The Congo Republic began an ICDP project called ECOFAC in 1992 as part of a six-country moist tropical forest program funded by the European Union. Unusual for an ICDP, the project’s terms of reference were to establish a highly devolved administration of the Odzala National Park and the surrounding forest areas – which included a safari-hunting block – for the benefit, and considerable responsibility of the customary residents, the Pygmy, and the local Bantu settled on the roads. As the original inhabitants of the moist forest, the Pygmy customary areas were not formally recognized by the state.

In 1993, the state reneged on the ECOFAC terms of reference, saying that they had no intention of fully empowering customary people (Bantu and Pygmy) and that they would only ‘consult them’. The EDF project director resigned in protest (IM).

It took until 2010 for a management plan to be produced. As revealed in Redd-Monitor.org, this plan supposedly ensured that local communities would gain benefits generated from the conservation of the national park. In the same year African Parks - a privatization NGO from South Africa with numerous projects in Africa - signed a 25-year agreement with the government for the management of the Odzala. The MOU stated that revenue from the park would not be distributed to local communities. The agreement also allowed AP to trade carbon in the park. The Congolese Human Rights Observatory (Observatoire congolais des droits de l’Homme) produced a position paper on the agreement in 2011 questioning the World Bank’s Forest Carbon Partnership Facility on the matter of just who owns, regulates and benefits from the carbon. They then called for the Congolese government to:

"State the illegality of the agreement. Indeed, the nature of it is not in compliance with the law on wildlife and protected areas; respect the wishes of the communities expressed in the management plan for the park approved in 2010 by ECOFAC; obtain the free and prior consent of the communities in case of revision of the management plan that ensures their involvement and participation unconditionally in the benefits generated by conservation activities; refrain from making commitments in the carbon market before the national process of developing the mechanism which is being implemented by the National REDD committee."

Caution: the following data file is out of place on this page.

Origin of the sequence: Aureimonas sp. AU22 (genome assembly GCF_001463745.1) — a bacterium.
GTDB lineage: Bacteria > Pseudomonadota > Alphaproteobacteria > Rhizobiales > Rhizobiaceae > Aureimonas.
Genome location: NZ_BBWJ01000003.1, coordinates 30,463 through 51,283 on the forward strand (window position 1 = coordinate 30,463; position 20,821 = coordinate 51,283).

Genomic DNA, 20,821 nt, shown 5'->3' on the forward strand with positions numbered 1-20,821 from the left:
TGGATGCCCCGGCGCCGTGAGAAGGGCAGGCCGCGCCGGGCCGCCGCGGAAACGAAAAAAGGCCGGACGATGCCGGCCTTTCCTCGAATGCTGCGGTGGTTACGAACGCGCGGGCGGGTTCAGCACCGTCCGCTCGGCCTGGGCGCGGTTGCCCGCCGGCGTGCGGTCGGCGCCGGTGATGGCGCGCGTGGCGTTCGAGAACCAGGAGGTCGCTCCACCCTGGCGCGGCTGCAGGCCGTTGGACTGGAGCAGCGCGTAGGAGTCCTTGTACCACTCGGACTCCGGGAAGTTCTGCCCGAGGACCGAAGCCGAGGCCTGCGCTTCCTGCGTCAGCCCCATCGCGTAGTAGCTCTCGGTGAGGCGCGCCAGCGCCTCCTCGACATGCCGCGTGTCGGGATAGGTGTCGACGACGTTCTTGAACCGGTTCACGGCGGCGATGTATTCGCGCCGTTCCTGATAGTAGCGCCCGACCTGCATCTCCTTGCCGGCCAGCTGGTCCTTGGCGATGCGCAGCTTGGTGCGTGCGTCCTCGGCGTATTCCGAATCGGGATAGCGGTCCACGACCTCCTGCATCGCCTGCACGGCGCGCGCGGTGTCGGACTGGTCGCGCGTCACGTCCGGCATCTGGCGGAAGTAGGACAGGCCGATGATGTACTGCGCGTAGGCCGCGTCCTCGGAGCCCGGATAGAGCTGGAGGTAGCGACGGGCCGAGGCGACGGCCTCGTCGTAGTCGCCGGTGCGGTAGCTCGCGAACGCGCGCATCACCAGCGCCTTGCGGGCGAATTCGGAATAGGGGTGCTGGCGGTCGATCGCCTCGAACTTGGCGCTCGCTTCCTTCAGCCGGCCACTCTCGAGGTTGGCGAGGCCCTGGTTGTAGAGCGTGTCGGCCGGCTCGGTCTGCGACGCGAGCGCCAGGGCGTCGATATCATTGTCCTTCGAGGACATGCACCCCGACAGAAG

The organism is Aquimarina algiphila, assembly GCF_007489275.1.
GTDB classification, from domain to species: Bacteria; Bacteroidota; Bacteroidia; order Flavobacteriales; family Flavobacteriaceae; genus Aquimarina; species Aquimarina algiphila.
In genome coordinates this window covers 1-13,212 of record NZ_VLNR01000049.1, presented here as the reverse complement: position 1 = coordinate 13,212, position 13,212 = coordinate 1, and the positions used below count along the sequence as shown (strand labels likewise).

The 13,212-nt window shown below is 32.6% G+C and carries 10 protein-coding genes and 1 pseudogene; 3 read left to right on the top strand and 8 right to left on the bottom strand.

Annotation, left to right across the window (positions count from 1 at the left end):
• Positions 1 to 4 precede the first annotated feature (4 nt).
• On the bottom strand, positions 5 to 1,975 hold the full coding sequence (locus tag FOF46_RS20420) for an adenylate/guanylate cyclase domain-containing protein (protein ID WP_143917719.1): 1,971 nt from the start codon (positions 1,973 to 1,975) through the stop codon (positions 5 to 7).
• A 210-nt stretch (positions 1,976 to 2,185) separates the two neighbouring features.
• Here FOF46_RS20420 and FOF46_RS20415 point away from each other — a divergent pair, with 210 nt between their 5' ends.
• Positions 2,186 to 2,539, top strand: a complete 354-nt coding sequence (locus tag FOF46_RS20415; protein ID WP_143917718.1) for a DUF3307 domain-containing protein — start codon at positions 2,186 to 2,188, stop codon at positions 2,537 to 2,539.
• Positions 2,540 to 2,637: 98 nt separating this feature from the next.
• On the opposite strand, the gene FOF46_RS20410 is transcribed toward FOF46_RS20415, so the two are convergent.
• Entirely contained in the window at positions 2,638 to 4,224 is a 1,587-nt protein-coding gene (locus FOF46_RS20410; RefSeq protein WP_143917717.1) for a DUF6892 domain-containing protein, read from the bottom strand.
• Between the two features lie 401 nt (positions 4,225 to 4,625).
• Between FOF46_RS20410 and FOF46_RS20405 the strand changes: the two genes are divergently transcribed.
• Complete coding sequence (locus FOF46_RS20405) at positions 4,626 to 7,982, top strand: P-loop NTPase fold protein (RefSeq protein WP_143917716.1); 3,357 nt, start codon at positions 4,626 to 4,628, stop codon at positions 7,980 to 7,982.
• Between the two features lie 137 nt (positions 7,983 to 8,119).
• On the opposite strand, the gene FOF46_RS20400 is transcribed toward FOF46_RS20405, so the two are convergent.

In 2011, the state introduced a law on the rights of Indigenous Peoples and the ownership of customary land (law N.5). This has not been implemented.

It is now clear that the Odzala–Kokoua National Park’s participatory management was removed illegally and unconstitutionally from the 2011 law promoting indigenous rights. The United Nations Special Rapporteur on Indigenous Rights, James Anaya, noted that the underlined part of the following sentence was omitted from the law’s adoption by parliament and its promulgation by the President of Congo Republic: ‘In the case where protected areas are created on lands occupied or traditionally utilized by indigenous peoples, the state has an obligation to consult them and take measures to guarantee their access to those areas for traditional activities or subsistence needs, and include them in the management of the resources’.

In 2015 Rights & Resources reported that the government had regulations for local community forestry concession implementation, was drafting legislation on the rights of customary people, and had developed a draft decree for the implementation of customary rights.  It is not being implemented. And in 2011 the Rainforest Foundation further exposed the neocolonial activities of outsiders and their impact on the local inhabitants, in particular, the Pygmy.

Wilmar International Land grabbing activities. See: Environmental Justice Atlas >ejatlas.org 

Dear participants,

For the second week of discussion starting on Monday (5h July) we will move the conversation back to the plenary space. The country pages will remain open over the week as 'read only’. 

Let us know your thoughts! This week we will talk about:

1. How customary law is adapting to protect women's land rights?

2. What good practices exist in liking statutory and customary institutions?

3. If SADC was to develop a policy on land governance, what would be your recommendations so that it recognises customary law and institutions?